Her lips were red, her looks were free
Her locks were yellow as gold;
Her skin was as white as leprosy,
The Nightmare, Life-In-Death was she,
Who thicks man’s blood with cold.
Samuel Taylor Coleridge
The Rime of the Ancient Mariner
There are many notable cinematic representations of death, the best remembered being the scythe carrying man in black that plays chess with the medieval knight in Bergman’s The Seventh Seal (1957). This durable representation also makes his way into the comedies of Woody Allen (Love and Death, 1975) and the Monty Python troupe (The Meaning of Life, 1983). Another comedic example is George Coe and Anthony Lover’s short film De Düva (1968), featuring the first film performance by Madeline Kahn. Death has always lurked in the silver screen shadows from the silent days and into the sound era. In Death Takes a Holiday (1934), Death takes time off from collecting souls to see how the other half lives.
The Disney version of death is vividly illustrated in Snow White and the Seven Dwarfs (1937), Fantasia (1940), and Bambi (1942). In the Disney universe, death is a powerful force of nature, a storm that takes on human characteristics. Taken as a whole, the films Disney made during his lifetime reflect an almost Pagan point of view towards death. According to Douglas Brode, in From Walt to Woodstock: How Disney Created the Counterculture, “Disney films constantly undermine the Judeo-Christian version of death, ingrained into the American psyche from the Puritan era to the twentieth century.”
Death is often personified in art and literature as a woman; a unique example of this is found in Cocteau’s Orpheus (1950), a film that relies on traditional myth and the mythos of its maker to reframe the story of Orpheus. According to Cocteau, the film has these three basic themes:
- The successive deaths through which a poet must pass before he becomes…changed into himself at last by eternity.
- The theme of immortality; the person who represents Orphéé’s Death sacrifices herself and abolishes herself to make the poet immortal.
- Mirror; we watch ourselves grow old in mirrors. They bring us closer to death.
According to Leilah Wendell’s Historical Personifications, “In many Slavic and Baltic lands, Death appears simply as a woman dressed in white who carried souls to “Vela”, a world shrouded in grey mist and cold.” The “Woman in White” played by Jessica Lang in Fosse’s All That Jazz (1979) and the “Dangerous Woman” played by Virginia Madsen in Altman’s A Prairie Home Companion (2006) are fair-haired angels of death much like those personified by the Slavic tribes. Angels of death can be found in both the original Wim Wender’s film Wings of Desire (1987) and the American remake, City of Angels (1998).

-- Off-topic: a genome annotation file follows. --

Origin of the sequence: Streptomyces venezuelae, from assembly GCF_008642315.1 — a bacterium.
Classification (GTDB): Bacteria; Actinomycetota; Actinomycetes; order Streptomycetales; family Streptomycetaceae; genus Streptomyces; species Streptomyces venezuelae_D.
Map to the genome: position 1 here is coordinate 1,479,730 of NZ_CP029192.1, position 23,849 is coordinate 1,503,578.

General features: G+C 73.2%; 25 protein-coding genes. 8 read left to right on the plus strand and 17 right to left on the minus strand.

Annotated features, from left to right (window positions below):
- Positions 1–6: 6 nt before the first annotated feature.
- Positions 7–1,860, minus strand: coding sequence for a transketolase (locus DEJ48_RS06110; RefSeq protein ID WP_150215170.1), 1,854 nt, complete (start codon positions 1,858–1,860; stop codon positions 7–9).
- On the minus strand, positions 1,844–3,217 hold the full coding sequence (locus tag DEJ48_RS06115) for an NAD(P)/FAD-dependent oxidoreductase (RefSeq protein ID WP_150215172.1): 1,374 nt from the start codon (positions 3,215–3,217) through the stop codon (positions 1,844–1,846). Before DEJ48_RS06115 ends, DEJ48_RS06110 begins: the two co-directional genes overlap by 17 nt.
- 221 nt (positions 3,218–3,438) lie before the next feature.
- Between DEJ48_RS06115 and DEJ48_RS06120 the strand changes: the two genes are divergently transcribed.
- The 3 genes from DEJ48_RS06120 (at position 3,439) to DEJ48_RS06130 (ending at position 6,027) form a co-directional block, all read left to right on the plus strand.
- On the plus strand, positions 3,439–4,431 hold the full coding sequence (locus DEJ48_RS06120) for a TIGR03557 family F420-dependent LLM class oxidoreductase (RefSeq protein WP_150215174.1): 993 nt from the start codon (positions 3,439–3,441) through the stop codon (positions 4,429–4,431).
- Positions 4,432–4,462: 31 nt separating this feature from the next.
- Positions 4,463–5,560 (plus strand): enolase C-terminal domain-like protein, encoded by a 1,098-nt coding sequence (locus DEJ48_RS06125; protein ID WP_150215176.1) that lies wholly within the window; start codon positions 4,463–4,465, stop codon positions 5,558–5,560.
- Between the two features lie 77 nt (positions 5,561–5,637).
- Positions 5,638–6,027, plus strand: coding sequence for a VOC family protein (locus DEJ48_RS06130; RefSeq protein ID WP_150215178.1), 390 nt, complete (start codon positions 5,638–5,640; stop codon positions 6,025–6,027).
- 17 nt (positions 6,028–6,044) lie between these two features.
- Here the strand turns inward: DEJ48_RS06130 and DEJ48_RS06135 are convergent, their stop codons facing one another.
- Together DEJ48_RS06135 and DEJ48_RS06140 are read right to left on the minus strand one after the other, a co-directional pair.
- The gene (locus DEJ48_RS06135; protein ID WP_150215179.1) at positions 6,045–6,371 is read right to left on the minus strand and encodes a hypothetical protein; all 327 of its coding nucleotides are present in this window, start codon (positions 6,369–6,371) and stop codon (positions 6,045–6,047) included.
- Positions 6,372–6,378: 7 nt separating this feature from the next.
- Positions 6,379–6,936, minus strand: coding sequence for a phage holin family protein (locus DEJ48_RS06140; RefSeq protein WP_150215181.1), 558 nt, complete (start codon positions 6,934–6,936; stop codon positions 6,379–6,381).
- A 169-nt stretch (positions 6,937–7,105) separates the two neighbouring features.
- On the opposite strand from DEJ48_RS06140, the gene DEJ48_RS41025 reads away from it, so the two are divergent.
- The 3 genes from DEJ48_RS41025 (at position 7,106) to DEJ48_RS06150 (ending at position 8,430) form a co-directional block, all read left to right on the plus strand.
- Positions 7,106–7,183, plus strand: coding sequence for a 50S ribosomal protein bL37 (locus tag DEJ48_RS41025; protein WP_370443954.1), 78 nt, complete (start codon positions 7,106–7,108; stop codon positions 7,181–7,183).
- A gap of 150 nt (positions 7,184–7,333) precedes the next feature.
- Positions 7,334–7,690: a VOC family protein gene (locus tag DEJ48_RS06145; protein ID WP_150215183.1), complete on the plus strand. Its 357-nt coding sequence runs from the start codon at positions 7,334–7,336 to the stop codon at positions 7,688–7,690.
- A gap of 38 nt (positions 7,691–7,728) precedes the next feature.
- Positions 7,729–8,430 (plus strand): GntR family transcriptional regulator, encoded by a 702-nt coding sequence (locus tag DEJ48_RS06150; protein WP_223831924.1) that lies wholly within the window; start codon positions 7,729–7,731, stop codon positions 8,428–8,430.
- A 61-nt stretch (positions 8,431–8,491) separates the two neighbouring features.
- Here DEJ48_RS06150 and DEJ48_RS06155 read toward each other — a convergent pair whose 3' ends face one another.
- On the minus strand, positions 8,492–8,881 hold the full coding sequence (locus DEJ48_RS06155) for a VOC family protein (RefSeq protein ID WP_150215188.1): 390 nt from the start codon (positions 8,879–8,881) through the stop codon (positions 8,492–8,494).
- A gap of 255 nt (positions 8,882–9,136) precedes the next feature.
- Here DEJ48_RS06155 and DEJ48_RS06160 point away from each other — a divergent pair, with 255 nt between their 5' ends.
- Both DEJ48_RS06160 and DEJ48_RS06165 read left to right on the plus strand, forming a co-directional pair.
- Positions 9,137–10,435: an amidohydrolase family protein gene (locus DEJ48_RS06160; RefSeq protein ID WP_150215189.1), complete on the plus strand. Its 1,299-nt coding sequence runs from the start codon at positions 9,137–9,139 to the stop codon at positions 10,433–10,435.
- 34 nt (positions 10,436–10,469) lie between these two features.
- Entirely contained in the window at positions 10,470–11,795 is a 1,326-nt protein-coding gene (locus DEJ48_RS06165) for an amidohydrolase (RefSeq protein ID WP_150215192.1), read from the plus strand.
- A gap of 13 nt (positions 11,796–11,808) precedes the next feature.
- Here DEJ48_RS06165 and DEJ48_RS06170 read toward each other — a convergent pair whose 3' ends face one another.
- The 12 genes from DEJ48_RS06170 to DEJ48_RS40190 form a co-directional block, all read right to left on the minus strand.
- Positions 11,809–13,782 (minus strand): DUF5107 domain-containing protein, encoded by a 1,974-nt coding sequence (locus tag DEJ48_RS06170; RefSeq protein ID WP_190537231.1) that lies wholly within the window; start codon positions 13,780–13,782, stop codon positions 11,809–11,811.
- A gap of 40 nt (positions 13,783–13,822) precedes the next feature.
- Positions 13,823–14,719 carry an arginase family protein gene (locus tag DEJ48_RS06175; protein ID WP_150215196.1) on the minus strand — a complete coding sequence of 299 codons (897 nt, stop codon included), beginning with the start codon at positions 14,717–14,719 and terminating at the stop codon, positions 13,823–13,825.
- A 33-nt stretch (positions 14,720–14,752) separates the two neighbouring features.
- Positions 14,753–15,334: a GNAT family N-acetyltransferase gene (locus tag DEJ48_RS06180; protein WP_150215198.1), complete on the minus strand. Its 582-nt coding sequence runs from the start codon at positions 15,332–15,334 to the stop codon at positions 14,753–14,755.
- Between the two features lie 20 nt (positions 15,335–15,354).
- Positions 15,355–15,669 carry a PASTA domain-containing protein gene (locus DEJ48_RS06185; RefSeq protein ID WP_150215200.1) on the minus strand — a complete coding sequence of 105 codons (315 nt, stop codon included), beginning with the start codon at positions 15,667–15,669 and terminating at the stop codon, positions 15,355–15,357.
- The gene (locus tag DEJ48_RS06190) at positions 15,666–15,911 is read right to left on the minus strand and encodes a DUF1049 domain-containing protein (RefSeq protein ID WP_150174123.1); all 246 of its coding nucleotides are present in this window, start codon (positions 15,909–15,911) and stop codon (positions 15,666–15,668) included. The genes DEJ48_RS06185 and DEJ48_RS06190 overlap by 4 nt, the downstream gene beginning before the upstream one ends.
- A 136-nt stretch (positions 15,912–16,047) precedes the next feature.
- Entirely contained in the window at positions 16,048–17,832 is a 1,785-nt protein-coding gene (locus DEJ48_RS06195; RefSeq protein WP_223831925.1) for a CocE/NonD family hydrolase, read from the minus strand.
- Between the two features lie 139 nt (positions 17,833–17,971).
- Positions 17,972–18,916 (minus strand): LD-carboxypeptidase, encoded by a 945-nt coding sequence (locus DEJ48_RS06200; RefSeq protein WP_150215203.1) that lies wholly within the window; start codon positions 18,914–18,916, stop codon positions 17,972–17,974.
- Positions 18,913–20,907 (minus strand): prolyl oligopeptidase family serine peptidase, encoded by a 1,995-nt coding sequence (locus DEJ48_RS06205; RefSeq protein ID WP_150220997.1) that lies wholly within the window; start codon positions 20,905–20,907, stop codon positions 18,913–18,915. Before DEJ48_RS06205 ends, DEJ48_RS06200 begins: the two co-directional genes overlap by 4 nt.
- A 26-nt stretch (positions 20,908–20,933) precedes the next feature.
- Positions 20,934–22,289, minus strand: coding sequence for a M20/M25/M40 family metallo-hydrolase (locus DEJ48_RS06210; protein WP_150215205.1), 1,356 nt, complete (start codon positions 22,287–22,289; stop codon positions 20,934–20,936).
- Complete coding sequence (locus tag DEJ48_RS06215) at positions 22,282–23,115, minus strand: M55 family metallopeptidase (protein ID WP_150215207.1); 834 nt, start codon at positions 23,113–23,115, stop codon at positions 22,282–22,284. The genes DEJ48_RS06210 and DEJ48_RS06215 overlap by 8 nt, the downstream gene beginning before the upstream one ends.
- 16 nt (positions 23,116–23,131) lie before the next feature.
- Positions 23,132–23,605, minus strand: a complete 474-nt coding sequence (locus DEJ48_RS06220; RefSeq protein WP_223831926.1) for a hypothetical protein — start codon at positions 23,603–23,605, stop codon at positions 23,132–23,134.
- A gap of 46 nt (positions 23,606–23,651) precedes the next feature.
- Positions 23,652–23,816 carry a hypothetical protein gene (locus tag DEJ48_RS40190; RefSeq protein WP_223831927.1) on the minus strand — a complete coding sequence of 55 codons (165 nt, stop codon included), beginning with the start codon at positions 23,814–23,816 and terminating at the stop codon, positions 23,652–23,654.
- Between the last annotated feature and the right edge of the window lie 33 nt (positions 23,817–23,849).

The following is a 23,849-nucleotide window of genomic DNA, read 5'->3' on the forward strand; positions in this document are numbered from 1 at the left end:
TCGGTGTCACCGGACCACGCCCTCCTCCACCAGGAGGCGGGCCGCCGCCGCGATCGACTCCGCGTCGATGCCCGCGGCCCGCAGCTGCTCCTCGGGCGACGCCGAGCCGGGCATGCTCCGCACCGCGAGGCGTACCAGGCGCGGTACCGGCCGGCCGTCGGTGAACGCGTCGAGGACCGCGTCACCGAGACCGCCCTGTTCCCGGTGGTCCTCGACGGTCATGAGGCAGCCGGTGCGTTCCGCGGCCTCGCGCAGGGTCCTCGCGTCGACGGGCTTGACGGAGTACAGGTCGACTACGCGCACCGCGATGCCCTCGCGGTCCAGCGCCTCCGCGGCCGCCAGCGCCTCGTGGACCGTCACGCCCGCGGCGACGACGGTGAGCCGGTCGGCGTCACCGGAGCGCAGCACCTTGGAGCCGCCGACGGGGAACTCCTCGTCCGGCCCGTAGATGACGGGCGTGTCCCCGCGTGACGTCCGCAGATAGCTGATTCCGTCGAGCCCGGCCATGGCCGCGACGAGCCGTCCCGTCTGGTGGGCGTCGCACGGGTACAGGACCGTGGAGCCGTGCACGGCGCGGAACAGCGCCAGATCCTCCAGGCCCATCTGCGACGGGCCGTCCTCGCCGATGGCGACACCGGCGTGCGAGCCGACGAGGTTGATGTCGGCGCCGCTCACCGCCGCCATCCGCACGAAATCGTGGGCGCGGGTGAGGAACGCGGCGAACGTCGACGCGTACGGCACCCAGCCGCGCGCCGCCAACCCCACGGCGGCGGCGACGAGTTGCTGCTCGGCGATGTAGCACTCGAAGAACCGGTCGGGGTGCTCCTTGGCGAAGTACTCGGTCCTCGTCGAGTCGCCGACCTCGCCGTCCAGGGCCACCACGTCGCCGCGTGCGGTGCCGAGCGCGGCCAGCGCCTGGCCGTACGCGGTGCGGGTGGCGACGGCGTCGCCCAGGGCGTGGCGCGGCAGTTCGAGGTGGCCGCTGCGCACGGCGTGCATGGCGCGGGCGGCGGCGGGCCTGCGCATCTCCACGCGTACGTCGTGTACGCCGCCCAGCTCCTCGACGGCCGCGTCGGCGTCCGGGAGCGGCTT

A Prairie Home Companion is the creation of Garrison Keillor, but the cinematic approach to the material is pure Altman. Altman helps Keillor to breathe life into his cast of radio characters and gives them a double life in the process. In front of the microphone, they perform to please a faceless audience. Backstage, they live a life apart. We are allowed to observe and try to put together the pieces of each person’s life through a series of backstage vignettes that unfold in counterpoint to the onstage presentation of an old fashioned radio variety show.
An angel, who calls herself Asphodel, has come to comfort and collect Chuck Akers, an elderly performer who is much loved by audiences and his fellow performers. Asphodel is a flower. According to Wikipedia, “The Asphodel Meadows is where the souls of people who lived lives of near equal good and evil rested. It essentially was a plain of asphodel flowers which were the favorite food of the Greek dead.” Also, the name sounds a lot like Azrael, who is the Angel of Death. Azrael, while not mentioned in the Bible, does appear in other Jewish, Islamic, and Christian texts.
In the film, Ashodel was once human and died while listening to a joke told on the Prairie Home Companion radio show. Apparently, it wasn’t a very funny joke, but her laughter distracted her from her driving. She went off the road, killing herself.
There are many characters in the film that can see Asphodel and suspect her true identity. There is the possibility that she is present to collect additional souls. Guy Noir, the security guard, tries to focus Asphodel’s powers towards the threat of a corporate axe man, named Axeman, who has come to put an end to the show. Out of some attachment to the disembodied radio voices she once listened to as a human, she obliges.
In the end, Asphodel comes to collect another from the cast of characters. Who she will take is left to the imagination. It is obvious that each of the characters fears that their number has come up. Oddly enough, A Prairie Home Companion was the final feature film made by Robert Altman and a somewhat prophetic swan song to a fine film career.